Rhode Island Monthly Higher Learning 2015 : Page 9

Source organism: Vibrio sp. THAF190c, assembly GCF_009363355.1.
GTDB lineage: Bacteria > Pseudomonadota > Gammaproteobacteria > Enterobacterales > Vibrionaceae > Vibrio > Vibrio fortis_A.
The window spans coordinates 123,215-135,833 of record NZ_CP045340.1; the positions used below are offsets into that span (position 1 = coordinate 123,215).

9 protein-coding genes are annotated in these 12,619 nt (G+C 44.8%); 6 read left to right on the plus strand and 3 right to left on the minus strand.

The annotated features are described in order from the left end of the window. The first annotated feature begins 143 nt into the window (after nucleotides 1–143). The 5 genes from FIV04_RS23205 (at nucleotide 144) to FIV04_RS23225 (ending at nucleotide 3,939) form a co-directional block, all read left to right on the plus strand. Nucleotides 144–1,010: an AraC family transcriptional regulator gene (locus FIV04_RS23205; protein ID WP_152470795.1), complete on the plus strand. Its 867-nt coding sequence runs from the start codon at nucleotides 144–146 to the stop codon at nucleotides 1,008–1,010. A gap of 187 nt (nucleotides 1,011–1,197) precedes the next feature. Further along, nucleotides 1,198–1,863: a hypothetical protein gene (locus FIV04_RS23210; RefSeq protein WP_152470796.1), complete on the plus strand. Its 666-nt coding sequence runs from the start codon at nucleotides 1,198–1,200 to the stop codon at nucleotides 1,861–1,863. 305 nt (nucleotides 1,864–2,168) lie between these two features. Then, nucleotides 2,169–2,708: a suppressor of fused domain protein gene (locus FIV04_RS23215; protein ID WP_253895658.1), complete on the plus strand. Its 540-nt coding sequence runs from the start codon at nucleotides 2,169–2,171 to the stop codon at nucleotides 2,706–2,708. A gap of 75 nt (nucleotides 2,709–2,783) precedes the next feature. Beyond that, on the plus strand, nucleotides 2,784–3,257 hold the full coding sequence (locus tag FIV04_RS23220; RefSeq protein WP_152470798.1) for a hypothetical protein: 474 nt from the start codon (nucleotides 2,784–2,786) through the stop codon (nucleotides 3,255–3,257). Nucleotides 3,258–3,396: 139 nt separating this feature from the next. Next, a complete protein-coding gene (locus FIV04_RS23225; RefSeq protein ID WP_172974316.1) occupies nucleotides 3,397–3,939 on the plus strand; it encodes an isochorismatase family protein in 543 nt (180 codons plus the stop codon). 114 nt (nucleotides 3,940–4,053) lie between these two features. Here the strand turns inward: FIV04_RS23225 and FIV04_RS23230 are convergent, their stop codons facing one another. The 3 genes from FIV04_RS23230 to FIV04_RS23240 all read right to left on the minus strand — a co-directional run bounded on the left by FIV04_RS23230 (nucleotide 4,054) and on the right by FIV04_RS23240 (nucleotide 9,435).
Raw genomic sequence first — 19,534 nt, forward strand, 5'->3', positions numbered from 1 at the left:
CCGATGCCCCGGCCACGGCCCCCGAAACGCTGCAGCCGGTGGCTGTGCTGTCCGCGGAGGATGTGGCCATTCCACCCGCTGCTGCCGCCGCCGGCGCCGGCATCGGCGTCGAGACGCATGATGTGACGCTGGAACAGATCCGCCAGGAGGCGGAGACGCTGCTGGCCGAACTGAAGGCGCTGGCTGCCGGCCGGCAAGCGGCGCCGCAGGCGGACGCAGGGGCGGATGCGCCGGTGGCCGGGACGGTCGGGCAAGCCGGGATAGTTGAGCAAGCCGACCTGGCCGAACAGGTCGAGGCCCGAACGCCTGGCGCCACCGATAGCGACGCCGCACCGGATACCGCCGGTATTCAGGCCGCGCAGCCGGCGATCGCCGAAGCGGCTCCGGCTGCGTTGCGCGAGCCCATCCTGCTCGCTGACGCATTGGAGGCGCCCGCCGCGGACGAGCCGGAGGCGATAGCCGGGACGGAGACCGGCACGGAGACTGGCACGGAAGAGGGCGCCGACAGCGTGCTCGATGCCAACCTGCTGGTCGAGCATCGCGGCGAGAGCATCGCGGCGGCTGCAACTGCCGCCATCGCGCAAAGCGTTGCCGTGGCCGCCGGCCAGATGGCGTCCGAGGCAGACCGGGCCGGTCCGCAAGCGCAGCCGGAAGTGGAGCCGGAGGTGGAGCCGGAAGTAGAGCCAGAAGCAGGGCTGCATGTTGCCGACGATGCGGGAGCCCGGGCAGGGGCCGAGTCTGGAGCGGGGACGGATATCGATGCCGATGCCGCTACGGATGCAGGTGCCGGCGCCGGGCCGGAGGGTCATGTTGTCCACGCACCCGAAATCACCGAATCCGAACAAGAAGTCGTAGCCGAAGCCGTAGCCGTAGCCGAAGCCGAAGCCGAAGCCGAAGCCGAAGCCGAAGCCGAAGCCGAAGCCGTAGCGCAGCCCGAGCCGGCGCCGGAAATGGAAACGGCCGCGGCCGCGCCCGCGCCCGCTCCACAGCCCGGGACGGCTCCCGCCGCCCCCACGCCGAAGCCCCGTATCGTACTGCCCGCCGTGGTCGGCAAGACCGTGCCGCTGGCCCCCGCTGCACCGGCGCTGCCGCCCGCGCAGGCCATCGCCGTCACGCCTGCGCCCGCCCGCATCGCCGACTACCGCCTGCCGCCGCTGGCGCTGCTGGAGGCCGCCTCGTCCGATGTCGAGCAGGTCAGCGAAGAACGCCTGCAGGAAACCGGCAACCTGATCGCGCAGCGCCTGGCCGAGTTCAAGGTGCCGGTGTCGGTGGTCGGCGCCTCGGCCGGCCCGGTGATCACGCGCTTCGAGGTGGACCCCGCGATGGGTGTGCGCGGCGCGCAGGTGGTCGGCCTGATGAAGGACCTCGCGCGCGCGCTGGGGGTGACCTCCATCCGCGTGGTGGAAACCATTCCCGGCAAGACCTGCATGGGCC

W hen colleges review applicants, extra-curricu-lar activities play an important role in decisions. Most students don’t realize until they fill out applications that they will be asked how many hours per week and weeks per year they participated in each activity; it gets very specific. At the nation’s most competitive colleges, these activities are often what distinguish a student in a sea of applicants with extraor-dinarily high GPAs and SAT/ACT scores. Students who garner the top ratings for their activities have several leadership roles by senior year (captain of the math team, president of the community service board, head of student council, etc.). However, some students get to eleventh grade and suddenly realize that their resume is blank for college as far as partici-pation in extra-curriculars is concerned. Other students wake up senior year and see that they have been too narrowly focused on sports. And, needless to say, colleges are suspicious when an applicant suddenly adds several clubs in junior year. Starting engagement in your areas of interest in ninth grade and having consistent participation in several clubs or organizations throughout high school is critical to admissions. It also helps students explore potential passions. What are the best avenues to pursue? The answer is to pick some things that you feel passionately about, and then perhaps choose an activity that takes you outside of your comfort zone — some-thing colleges often ask about when you get to the point of writing application essays. Here are ten extra-curricular activities that colleges love to see on applications. ➊ The Arts: Music, Theatre, Drawing/Painting Colleges value creativity, whether you play the French horn in the state youth orchestra, have the lead in plays or paint your heart out in studio art classes. Visual and performing arts help brain development and they lend culture to campuses. ➋ Academic Teams: Envirothon, Math, Robotics, Academic Decathlon, etc. Nothing shows a passion for academics better than a rigorous math meet, unless it is an academic decathlon, robotics competi-tion or Envirothon. Colleges want students who are willing to put in time outside of class to compete locally, regionally and nationally in their field of choice. It shows a genuine academic interest that transcends the classroom. ➌ Publications School poetry journals, newspapers and literary magazines are dying venues that colleges adore. Many students today lack writing skills, yet writing is one of the most critical factors for success in college. So, get on the staff of your school newspaper, write a story for the literary magazine or a national youth journal. Your school doesn’t have one? Start one! Being published is a powerful asset when you are building a portfolio of accom-plishments for colleges. z EXTRA EDGE continued on page 10 BROWN UNIVERSITY Pre-College Programs n n n n n n n Challenge yourself with Ivy League academics Prepare to succeed in a college environment Meet exceptional students from around the world More than 300 Academic Courses Sessions 1 to 7 Weeks in Length College Credit Course Options SPARK -Middle School Science Program www.brown.edu/summer RHODE ISL AND MONTHLY I HIGHER LE ARNING I 2015 9

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